“Many investors did not participate in the equity rally”, JPMorgan’s Marko Kolanovic writes, in a new note out Wednesday.
That’s a familiar argument. Talk of “real McCoy” bubbles and Robinhood manias notwithstanding, the fact is, positioning across key investor cohorts remained noticeably subdued over the course of the surge from the March lows, and equity fund flows have been similarly somnolent.
“Low positioning is a result of high macro uncertainty and market volatility”, Kolanovic says, before providing a quick update on positioning. “For example, hedge funds’ equity beta index is in its ~10th percentile [and] quantitative funds have similarly low exposure because of high volatility”, he writes. CTAs’ positioning is in just the ~20th percentile, while volatility targeting and risk parity still register in just the ~5th percentile.
CTA re-leveraging and incremental buying from the vol-control universe (as realized volatility declines) have served as a catalyst recently. “This matters when discussing ‘incremental buyers’ who are unemotional and take no explicit view on COVID case-growth, versus many discretionary traders who are rationally struggling with the fundamental backdrop and outstanding risks to sentiment”, Nomura’s Charlie McElligott said late last week.
As long as volatility stays well-behaved (and, ideally, grinds lower), this unemotional, mechanical short-covering/re-leveraging can continue.
Kolanovic underscores the point. “If macro and market volatility can decline, these investors will be pulled into the market”, he says, on the way to noting that if these cohorts were to reach even their historical median, it would entail adding some ~$400 billion of equity exposure. That would “easily” propel stocks to new highs, Marko notes.
From a 30,000-foot perspective, he reminds you not to lose track of the fact that vast sums are invested in multi-asset strategies. So, it’s not as simple as pointing to elevated P/E ratios and saying “See, stocks are expensive”. Rather, it’s all relative — especially these days.
“Based on ERP, equities were cheaper versus bonds only ~15% of the time historically”, he writes, in the course of patiently explaining that this is not some nebulous theory, but rather a concrete reality. “Relative bond-equity valuation is not just a theoretical framework — there are real flows that come with it”, he says, citing pension funds shifting their allocations to hit long-term return requirements.
He also touches briefly on the dynamics discussed here Wednesday regarding the extent to which the market’s jitters about the outlook for growth are manifesting in record highs (and stretched valuations) for secular growth.
“Crowding in these stocks indeed reached elevated levels [and] this is in part the result of long-short trades where portfolio managers are buying mega-cap tech and momentum stocks while shorting smaller cyclical and value stocks”, Kolanovic reminds you, adding that the rationale is simply that the world won’t be the same after the pandemic.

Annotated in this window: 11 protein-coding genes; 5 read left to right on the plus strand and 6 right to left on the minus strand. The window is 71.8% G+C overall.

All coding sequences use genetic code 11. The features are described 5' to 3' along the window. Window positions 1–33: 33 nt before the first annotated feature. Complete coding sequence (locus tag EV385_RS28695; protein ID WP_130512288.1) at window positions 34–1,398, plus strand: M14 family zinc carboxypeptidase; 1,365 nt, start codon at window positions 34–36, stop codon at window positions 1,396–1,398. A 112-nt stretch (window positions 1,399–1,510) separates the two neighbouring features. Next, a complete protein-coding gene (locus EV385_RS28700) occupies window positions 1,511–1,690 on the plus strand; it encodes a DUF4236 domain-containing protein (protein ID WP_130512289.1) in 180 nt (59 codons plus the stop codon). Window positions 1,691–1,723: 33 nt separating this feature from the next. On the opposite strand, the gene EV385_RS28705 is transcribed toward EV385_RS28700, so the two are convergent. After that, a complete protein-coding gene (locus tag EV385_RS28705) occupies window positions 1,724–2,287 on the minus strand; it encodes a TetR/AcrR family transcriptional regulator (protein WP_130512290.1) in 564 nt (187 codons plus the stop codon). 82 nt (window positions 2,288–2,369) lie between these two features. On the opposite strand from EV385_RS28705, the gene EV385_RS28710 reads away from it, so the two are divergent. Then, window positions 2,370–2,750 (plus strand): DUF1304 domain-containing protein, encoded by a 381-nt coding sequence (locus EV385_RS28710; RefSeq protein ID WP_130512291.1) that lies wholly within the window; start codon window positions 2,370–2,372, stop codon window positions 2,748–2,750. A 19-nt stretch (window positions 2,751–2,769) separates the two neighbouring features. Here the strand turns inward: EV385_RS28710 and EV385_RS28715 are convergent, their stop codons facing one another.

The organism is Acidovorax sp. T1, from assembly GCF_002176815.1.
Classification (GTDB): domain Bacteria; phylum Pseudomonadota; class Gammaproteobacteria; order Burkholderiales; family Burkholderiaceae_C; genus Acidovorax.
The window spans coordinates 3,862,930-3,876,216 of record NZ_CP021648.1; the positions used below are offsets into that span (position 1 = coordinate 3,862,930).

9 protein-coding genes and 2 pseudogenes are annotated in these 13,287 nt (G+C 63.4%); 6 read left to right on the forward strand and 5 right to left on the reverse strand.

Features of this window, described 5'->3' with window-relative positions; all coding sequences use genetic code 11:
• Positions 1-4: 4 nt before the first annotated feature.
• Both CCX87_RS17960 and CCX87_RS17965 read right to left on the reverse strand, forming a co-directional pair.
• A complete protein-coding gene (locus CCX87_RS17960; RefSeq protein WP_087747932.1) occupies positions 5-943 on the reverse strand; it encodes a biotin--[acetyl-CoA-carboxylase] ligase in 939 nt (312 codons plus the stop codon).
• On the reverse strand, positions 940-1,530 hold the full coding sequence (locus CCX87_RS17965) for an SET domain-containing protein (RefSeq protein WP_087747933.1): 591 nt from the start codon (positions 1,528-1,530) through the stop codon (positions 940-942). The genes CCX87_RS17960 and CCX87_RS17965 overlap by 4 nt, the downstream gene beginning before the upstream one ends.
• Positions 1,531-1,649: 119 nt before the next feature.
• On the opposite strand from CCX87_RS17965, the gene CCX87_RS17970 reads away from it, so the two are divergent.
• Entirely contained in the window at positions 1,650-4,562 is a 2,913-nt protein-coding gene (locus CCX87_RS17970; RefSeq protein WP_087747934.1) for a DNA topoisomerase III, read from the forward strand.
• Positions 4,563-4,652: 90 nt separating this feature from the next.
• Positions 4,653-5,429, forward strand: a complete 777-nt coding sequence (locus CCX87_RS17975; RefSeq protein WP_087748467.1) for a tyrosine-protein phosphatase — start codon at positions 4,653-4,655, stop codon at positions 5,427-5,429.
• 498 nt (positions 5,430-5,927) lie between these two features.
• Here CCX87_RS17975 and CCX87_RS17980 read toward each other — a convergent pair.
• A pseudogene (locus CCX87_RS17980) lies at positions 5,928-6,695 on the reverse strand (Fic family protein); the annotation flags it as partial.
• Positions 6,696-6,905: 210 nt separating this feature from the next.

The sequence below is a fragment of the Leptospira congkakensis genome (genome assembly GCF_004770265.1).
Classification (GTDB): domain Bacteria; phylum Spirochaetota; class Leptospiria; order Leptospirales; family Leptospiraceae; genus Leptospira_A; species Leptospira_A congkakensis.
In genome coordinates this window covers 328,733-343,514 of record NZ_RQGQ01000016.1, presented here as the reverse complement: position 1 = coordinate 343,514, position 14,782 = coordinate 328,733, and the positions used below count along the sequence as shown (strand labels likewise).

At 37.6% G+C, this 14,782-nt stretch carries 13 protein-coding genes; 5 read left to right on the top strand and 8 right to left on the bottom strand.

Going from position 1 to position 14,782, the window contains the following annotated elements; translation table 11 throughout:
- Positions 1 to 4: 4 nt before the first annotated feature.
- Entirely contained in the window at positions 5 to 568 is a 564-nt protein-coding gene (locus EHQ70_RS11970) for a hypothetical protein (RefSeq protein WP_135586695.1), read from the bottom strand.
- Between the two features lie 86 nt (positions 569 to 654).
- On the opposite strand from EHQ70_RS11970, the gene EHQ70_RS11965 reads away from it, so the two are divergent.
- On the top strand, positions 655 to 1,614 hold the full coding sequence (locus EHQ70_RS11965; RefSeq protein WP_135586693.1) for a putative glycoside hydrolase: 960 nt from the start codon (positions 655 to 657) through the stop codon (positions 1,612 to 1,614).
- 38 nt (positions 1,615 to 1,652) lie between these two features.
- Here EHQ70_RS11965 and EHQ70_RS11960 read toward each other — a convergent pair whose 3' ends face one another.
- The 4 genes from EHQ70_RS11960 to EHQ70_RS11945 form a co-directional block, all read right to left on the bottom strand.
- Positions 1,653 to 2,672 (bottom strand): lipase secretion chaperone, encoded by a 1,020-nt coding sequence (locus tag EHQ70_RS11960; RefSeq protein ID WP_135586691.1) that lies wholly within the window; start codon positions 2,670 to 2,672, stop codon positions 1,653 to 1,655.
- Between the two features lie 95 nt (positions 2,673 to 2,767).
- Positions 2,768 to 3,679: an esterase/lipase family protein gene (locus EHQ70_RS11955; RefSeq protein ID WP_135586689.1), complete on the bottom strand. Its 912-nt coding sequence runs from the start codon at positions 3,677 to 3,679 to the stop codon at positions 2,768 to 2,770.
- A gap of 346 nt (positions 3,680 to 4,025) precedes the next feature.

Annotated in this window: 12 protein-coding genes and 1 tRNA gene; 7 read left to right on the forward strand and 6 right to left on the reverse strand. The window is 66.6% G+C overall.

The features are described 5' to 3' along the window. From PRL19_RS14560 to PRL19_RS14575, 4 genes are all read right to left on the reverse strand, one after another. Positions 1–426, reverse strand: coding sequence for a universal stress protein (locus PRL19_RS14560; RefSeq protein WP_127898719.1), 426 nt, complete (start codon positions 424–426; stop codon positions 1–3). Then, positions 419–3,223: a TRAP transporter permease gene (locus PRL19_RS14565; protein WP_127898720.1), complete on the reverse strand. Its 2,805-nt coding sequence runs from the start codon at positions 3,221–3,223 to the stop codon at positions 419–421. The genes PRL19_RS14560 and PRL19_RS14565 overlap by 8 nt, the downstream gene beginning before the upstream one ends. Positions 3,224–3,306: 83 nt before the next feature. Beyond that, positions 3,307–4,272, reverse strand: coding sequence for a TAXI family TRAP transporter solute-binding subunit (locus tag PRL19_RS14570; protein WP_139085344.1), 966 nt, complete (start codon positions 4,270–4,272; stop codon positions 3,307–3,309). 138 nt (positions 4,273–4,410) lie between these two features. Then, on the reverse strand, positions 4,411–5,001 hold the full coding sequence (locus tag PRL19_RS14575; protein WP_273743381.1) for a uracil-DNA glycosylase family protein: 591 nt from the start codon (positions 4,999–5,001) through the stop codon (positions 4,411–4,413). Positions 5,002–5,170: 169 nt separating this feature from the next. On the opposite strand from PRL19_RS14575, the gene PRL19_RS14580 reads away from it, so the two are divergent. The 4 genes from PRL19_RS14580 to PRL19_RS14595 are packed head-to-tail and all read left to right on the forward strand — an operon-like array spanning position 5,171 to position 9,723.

He also flags expectations for a Joe Biden victory in November as a contributing factor to the caution embedded in the character of the rally.
For Kolanovic, the market has it wrong — or at least market participants have mispriced the recovery and, quite possibly, the election.
On the virus, Marko writes the following:
Despite the 6-fold increase in cases in TX, CA, AZ, and FL, mortality so far increased by about ~25%. By looking at real-time influenza-like illness (ILI) in these states, we observe that the increase in influenza-like symptoms is quite a bit smaller than what was observed in March/April (also true when adjusted for expected seasonal incidence), indicating that the affected demographic is likely showing less severe symptoms.
That said, he does caution that “the large increase in cases is expected to result in some additional uptick in mortality as well”.
When it comes to the election, Kolanovic reiterates the relatively benign take from the bank’s recent assessment of a possible Biden victory. “There is no large difference between Trump and Biden when it comes to the overall impact on equity markets”, Marko says, noting that the fallout will be felt at the sector-level instead.
His colleague Dubravko Lakos-Bujas expressed similar sentiments this week. “The consensus view is that a Democrat victory in November will be a negative for equities [but] we see this outcome as neutral to a slight positive”, he wrote.
The chart (below) uses JPMorgan’s figures for the expected impact on 2021 S&P EPS from a Biden presidency, including estimates for a deescalation of the trade conflict.
Ultimately, Kolanovic’s answer to the question “Can the recent equity rally continue?” is “yes”, although he does see scope for “a repricing” of recent trends which have driven mega-cap tech and secular growth to record highs at the expense of cyclicals, high beta, and value.
That repricing, if it occurs, “could result in a rapid momentum selloff and value rally”, he says.
Shortly after the pandemic triggered one of the fastest bear markets in recorded history, Kolanovic predicted US equities would return to record highs by 2021.
The Nasdaq summitted new peaks just two months later, while the S&P is within striking distance.